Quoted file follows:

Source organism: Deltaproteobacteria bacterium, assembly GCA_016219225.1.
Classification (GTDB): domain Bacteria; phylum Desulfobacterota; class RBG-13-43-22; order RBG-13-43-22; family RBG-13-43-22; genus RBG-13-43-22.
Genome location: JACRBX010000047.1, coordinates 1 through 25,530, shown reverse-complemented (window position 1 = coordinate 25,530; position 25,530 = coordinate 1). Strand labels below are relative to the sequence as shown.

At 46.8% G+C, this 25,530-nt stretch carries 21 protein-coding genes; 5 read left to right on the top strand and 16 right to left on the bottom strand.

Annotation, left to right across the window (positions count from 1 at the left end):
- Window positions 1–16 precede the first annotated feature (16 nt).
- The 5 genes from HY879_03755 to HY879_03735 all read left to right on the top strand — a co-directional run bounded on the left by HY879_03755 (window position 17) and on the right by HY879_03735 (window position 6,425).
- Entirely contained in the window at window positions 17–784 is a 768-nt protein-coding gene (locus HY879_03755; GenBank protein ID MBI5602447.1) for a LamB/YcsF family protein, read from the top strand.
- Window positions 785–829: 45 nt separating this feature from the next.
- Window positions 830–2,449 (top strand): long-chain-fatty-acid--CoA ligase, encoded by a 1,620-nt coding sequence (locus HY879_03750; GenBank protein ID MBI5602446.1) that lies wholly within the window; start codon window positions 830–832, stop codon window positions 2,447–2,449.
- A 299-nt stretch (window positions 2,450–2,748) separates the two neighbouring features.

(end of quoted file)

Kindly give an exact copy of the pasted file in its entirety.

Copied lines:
Source organism: Deltaproteobacteria bacterium, assembly GCA_016219225.1.
Classification (GTDB): domain Bacteria; phylum Desulfobacterota; class RBG-13-43-22; order RBG-13-43-22; family RBG-13-43-22; genus RBG-13-43-22.
Genome location: JACRBX010000047.1, coordinates 1 through 25,530, shown reverse-complemented (window position 1 = coordinate 25,530; position 25,530 = coordinate 1). Strand labels below are relative to the sequence as shown.

At 46.8% G+C, this 25,530-nt stretch carries 21 protein-coding genes; 5 read left to right on the top strand and 16 right to left on the bottom strand.

Annotation, left to right across the window (positions count from 1 at the left end):
- Window positions 1–16 precede the first annotated feature (16 nt).
- The 5 genes from HY879_03755 to HY879_03735 all read left to right on the top strand — a co-directional run bounded on the left by HY879_03755 (window position 17) and on the right by HY879_03735 (window position 6,425).
- Entirely contained in the window at window positions 17–784 is a 768-nt protein-coding gene (locus HY879_03755; GenBank protein ID MBI5602447.1) for a LamB/YcsF family protein, read from the top strand.
- Window positions 785–829: 45 nt separating this feature from the next.
- Window positions 830–2,449 (top strand): long-chain-fatty-acid--CoA ligase, encoded by a 1,620-nt coding sequence (locus HY879_03750; GenBank protein ID MBI5602446.1) that lies wholly within the window; start codon window positions 830–832, stop codon window positions 2,447–2,449.
- A 299-nt stretch (window positions 2,450–2,748) separates the two neighbouring features.